BRUCE MELTON | CLIMATE | It’s not the heat… The difference today with climate change is duration.

Is it time to rent out Texas?

By Bruce Melton | The Rag Blog | July 21, 2023

Listen to Thorne Dreyer’s interview with Bruce Melton on Rag Radio at 2 p.m., Friday, July 21, 2023, on KOOP 91.7 in Austin or stream at

It’s not the heat, it’s the warming beyond evolutionary boundaries.

There’s a quote that has been around forever, variously worded and attributed to many. The origin of the story seems to be General Philip Sheridan in San Antonio after the Civil War: “If I owned Texas and all Hell, I would rent out Texas and live in Hell.”

It’s always been blisteringly hot in Texas. In Austin, we have not set a new all-time temperature record since 2012 at 112 degrees, which was a tie from 2003. We hit 2009 a half dozen times (+/-) in the 20th century, including 2017, 2019, 1923, and 1925

The difference today with climate change is duration. In the 20th century we had on average about 10-to-11 days at 100 or above every year. In 2019 the five-year average was 40 days and since 2022 the five-year average has been 47 days. In 2011 of course we endured 90 days at 100 or above, so there is a lot of natural variability. In 2021 we only had 12 days above.

But the numbers aren’t that simple.

But the numbers aren’t that simple and something the National Weather Service is doing is masking warming. Because of large natural variability from year to year, weather data statistics tend to take about 30 years to accurately reflect the true average. But because our climate has only recently begun to change rapidly, the old 30-year average strategy creates an understatement. The example is that the “30-year average days over 100 degrees every year” statistic that we hear in the weather report for Austin is 28 days, a bit less than half of the much more realistic five-year average of 47 days.

It’s this extended duration of heat, not the absolutes, that is doing the damage. We just broke a record for 10 days in a row over 105 on Tuesday and the record is likely to be smashed by a couple more. The old record was 9 days in a row in 1923.

The problem with this kind of heat is a nonlinear bit of heat physics, where a little warming does not create a little bit more heat energy, it creates a lot more — nonlinearly more. This increases evaporation nonlinearly so that in a warmer climate we can actually see perpetuated drought with normal or even above normal rainfall.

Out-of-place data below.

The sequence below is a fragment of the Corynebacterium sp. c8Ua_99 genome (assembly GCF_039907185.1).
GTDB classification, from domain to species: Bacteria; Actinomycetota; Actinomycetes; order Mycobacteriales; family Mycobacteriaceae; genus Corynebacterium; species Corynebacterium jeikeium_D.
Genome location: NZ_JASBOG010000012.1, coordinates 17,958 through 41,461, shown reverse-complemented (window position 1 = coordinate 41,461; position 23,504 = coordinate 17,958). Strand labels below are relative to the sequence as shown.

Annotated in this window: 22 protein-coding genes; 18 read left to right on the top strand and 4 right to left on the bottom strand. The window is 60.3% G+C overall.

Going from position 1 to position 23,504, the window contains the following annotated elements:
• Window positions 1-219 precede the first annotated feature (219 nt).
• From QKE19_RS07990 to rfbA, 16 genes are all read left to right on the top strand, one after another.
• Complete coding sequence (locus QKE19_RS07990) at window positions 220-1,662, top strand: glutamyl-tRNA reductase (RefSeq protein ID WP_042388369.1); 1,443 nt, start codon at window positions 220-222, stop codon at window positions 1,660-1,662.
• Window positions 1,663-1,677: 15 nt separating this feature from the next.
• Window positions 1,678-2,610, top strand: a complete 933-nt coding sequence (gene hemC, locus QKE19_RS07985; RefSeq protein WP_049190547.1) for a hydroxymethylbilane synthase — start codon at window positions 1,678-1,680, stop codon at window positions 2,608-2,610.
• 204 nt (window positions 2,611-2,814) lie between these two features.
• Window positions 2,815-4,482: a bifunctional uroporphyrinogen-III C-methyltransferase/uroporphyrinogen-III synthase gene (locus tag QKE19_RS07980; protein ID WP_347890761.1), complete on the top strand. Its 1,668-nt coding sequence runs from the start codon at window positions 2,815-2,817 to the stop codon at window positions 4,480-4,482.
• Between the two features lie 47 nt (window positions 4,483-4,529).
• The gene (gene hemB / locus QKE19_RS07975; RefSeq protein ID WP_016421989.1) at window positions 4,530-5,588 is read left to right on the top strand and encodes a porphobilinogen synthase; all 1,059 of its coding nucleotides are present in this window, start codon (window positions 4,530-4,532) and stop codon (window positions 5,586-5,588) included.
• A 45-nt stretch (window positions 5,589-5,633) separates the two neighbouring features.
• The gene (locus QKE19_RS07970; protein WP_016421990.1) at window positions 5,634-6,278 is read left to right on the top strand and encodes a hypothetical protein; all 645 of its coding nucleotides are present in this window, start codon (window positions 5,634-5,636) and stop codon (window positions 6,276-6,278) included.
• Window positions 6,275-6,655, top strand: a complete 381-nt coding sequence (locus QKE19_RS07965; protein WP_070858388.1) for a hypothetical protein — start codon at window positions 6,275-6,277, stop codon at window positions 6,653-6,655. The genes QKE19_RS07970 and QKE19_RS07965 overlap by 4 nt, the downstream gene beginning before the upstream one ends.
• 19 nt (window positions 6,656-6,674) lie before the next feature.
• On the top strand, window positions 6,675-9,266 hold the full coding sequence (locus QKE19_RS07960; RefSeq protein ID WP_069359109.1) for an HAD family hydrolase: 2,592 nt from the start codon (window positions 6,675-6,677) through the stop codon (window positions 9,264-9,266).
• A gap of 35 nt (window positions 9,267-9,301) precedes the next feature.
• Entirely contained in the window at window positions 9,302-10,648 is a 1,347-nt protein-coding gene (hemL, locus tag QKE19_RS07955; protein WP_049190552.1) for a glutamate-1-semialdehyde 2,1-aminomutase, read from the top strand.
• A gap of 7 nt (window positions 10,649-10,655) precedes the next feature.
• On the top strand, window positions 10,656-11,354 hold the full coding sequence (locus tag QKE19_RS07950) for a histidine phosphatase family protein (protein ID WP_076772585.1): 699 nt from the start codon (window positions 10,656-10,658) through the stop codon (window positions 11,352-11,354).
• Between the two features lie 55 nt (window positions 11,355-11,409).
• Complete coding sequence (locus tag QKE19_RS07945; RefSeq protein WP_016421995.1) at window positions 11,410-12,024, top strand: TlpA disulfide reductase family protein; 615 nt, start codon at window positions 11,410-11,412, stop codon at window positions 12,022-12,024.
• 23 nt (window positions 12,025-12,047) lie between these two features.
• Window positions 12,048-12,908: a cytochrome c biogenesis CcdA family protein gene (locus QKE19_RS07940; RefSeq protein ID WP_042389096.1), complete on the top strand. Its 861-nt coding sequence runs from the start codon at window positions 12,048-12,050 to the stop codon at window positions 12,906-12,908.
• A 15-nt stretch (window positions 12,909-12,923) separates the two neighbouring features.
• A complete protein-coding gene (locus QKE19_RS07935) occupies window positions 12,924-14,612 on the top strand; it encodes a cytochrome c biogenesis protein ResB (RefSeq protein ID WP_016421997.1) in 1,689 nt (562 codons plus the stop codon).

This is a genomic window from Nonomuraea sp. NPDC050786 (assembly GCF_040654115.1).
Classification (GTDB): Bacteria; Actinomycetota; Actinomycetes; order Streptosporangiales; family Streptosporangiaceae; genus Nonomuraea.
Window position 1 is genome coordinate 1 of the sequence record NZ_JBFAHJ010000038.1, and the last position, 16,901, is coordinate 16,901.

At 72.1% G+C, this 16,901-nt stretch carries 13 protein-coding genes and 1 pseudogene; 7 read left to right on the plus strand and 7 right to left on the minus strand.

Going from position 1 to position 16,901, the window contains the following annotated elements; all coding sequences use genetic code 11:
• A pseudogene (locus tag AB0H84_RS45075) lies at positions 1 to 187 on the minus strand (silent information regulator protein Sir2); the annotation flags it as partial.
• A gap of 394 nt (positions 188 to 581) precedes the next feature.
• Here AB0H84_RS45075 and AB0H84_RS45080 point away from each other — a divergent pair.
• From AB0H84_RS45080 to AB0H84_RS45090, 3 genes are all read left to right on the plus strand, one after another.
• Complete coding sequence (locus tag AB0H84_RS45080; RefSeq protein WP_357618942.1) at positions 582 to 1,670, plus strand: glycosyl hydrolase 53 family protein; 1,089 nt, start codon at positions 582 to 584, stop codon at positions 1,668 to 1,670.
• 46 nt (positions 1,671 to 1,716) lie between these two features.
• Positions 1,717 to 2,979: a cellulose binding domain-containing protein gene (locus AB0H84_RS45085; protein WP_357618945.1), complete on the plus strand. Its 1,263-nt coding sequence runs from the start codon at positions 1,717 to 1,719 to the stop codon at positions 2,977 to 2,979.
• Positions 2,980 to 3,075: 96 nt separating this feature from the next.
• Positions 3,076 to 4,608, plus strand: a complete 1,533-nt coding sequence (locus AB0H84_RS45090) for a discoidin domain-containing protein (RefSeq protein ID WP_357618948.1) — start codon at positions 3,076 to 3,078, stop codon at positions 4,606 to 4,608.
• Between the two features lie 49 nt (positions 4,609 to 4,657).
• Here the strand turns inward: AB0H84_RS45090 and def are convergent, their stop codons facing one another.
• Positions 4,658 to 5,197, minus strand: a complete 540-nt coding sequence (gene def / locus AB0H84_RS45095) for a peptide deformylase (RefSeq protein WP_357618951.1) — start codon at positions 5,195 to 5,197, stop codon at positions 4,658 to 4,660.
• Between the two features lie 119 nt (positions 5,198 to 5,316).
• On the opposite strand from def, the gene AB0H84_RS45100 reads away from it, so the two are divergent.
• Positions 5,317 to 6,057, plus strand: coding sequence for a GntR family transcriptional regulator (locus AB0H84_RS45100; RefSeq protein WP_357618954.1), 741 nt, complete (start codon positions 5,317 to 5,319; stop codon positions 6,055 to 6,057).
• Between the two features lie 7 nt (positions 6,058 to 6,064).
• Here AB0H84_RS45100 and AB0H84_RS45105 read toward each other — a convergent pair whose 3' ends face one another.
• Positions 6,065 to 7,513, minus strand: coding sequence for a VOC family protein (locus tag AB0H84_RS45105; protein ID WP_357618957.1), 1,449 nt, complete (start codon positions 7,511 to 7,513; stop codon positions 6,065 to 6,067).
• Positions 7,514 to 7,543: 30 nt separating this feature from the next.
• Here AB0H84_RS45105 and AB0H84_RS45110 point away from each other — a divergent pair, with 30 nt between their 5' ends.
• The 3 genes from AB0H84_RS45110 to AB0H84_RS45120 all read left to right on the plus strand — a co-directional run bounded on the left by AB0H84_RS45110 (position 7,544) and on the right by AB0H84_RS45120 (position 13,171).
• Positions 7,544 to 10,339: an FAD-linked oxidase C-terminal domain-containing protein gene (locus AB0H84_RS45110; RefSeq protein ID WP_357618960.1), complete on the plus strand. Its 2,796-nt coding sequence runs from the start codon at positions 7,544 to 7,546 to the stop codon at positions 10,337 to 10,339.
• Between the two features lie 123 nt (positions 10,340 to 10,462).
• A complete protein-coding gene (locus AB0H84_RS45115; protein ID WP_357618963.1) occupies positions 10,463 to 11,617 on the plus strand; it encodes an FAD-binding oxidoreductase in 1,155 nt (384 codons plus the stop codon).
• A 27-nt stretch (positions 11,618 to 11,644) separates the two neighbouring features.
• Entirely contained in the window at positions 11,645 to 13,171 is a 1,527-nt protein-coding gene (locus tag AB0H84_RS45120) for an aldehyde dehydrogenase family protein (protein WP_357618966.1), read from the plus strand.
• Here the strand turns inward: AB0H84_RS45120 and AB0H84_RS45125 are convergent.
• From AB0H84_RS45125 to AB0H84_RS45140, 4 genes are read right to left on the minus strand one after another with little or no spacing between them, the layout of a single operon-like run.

What I am concerned with is an overly aggressive reporting of the simple “heat wave” concept with global warming — even with “new normal” as a subtitle… Even with “and it gets much worse from here” as a subtitle…  The absolute temperature is hardly any different than it was in the early 20th century, which is trouble for our grids with an ever-expanding population and challenges with Texas regulations that require safety factors with design. The true killer is that our current average amount of warming is beyond the evolutionary boundaries of our Earth’s systems.

When these boundaries are exceeded, the systems collapse.

When these boundaries are exceeded, 10th grade science tells us the systems collapse so new species and mechanisms can evolve into the void that are tolerant of the new conditions. This is what is happening now with the fires, insect, and simple water stress mortality. It’s this water stress mortality that — when doubled — creates a halving of carbon storage. Because our biggest natural systems sequestration ability is from our forests, and because most forests globally have already seen a doubling to quadrupling of mortality, and because forest sequestration is only modest when in full health, we have natural systems feedback emissions right now where our forests are likely in general no longer absorbing, but instead emitting carbon in the form of greenhouse gases that compound the warming.

These collapses do not self-restore unless the warming that caused them is removed, and they self-perpetuate, becoming worse and worse every year until the systems totally collapse, creating nonlinearly more greenhouse gas emissions that dwarf that of humankind. It’s these runaway greenhouse gas feedback emissions that are wildly more troubling than the perpetuation of simple global warming heat waves that kill tens of thousands.

Back in our built environment, mechanical stress does not self-restore like a lot of biologic systems. Once stressed, like with the extended unprecedented heat, that stress never leaves whatever components of the system that were degraded. Continued stresses accumulate until failure.

This means our old and decrepit grid is becoming less and less reliable. Winter Storm Uri really put it to the test, meaning that severe stress was encountered during Uri. This stress is compounded with four times more extreme heat days today than when most of our grid and generation capacity was designed and built. Design criteria for most engineering is the same today as it was in our old climate.

[Bruce Melton is a professional engineer, environmental researcher, filmmaker, climate science education specialist, author, and director of the Climate Change Now Initiative founded in 2005. He has written over 500 reviews of academic climate science, lectures regularly, and has recently been involved in groundbreaking climate policy development where he was awarded a special achievement award by the Sierra Club for helping in the establishment of new climate policy and a safer limit to warming of “less than 1.0 degrees C above normal,” that reverses already initiated ecological collapse and climate tipping and restores extreme weather mayhem back to its former rare levels. You can see his climate science reviews and films at, and his counterintuitively beautiful climate change photography at]

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